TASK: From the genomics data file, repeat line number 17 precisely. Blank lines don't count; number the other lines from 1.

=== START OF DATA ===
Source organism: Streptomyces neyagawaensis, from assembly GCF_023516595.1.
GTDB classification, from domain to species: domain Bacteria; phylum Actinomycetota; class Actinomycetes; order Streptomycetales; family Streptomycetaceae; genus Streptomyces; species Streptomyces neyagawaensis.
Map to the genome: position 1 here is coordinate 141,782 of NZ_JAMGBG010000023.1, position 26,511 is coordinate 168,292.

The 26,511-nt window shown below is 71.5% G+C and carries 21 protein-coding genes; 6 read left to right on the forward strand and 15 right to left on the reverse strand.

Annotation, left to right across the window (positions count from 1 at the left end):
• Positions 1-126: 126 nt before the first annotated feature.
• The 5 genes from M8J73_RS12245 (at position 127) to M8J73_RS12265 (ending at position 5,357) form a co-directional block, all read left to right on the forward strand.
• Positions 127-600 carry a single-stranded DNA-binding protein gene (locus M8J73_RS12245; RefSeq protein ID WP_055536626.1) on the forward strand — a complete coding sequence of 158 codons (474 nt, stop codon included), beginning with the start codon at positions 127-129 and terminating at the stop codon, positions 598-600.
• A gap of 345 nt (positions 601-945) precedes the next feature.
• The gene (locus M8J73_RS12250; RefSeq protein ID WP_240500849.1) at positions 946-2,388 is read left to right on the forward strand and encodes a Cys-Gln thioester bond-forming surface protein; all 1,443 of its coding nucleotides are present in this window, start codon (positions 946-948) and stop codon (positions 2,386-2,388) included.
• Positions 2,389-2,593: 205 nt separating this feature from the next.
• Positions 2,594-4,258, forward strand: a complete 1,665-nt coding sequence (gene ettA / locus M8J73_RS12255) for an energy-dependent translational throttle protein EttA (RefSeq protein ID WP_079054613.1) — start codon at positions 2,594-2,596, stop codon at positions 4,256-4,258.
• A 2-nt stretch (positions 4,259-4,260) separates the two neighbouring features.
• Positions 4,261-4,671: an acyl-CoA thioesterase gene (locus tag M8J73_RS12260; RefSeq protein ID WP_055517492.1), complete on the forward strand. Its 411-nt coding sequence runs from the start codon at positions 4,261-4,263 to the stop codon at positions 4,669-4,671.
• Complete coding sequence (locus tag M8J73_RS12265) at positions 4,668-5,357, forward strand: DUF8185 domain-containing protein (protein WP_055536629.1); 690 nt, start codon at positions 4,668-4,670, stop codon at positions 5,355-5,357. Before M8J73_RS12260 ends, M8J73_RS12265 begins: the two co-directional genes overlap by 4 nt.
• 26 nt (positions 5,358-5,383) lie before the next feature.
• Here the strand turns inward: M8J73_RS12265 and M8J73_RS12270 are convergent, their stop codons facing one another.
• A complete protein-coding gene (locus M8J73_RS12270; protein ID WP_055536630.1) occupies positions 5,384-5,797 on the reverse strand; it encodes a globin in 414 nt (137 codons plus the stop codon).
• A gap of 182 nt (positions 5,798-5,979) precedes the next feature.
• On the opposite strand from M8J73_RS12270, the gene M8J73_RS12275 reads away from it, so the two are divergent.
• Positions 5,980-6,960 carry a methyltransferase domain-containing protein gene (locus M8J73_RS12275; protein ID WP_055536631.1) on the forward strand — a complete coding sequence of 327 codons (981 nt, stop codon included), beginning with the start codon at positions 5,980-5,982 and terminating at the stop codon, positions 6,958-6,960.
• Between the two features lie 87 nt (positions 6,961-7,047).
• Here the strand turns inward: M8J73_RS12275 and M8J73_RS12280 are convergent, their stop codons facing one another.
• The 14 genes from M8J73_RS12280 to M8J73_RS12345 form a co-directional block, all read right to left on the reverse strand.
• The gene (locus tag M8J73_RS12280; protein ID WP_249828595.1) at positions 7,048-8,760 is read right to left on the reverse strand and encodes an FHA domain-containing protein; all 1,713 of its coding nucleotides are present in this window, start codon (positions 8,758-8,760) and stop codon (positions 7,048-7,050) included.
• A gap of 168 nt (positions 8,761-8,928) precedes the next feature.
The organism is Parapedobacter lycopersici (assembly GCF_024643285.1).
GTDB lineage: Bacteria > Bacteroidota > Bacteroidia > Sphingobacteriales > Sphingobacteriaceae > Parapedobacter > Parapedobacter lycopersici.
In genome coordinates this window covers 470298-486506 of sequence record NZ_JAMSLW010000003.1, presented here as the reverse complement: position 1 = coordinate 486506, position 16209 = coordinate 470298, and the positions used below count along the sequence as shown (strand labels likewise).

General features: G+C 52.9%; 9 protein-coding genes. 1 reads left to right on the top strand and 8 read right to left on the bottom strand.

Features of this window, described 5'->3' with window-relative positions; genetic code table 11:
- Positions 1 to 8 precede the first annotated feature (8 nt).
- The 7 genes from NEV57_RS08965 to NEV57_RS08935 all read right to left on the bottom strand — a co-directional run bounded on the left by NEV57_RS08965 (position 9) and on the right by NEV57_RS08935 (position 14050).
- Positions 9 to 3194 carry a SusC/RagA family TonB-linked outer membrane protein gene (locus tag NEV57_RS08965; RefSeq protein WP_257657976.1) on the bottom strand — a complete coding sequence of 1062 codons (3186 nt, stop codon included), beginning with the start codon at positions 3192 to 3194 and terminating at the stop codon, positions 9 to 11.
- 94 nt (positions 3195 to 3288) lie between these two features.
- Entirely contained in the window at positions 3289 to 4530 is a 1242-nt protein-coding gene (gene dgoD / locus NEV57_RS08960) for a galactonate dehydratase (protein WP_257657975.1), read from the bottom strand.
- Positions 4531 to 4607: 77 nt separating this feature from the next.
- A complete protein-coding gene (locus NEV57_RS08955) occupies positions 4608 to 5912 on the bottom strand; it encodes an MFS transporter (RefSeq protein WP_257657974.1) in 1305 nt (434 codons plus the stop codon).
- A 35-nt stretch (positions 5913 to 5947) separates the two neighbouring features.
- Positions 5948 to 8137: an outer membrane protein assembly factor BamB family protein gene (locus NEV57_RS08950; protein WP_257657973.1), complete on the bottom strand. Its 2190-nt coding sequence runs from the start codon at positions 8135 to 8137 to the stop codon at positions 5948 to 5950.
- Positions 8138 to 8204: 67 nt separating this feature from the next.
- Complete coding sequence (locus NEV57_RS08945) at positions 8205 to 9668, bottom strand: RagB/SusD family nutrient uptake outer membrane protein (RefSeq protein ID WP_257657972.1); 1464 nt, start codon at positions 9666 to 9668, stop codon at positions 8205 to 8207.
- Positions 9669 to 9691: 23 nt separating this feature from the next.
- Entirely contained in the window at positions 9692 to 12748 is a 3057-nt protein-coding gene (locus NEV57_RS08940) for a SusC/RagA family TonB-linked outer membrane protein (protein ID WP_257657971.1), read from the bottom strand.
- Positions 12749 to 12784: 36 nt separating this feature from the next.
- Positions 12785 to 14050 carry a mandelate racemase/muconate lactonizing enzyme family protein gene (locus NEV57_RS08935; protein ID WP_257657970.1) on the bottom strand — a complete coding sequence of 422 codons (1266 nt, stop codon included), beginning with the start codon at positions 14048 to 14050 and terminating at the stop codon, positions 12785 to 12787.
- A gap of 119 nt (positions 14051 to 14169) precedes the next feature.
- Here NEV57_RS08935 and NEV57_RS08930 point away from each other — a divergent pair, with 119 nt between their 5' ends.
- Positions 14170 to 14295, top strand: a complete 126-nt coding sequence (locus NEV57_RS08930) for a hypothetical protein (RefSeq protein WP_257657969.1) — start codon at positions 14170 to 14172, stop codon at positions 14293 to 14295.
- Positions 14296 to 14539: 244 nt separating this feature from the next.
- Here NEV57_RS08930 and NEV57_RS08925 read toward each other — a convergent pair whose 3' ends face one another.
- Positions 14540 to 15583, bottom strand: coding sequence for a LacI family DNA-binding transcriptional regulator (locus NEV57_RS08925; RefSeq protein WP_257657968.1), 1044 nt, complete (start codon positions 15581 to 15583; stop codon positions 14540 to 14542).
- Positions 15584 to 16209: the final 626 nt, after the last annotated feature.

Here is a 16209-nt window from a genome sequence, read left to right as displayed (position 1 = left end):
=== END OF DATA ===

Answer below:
• Here the strand turns inward: M8J73_RS12265 and M8J73_RS12270 are convergent, their stop codons facing one another.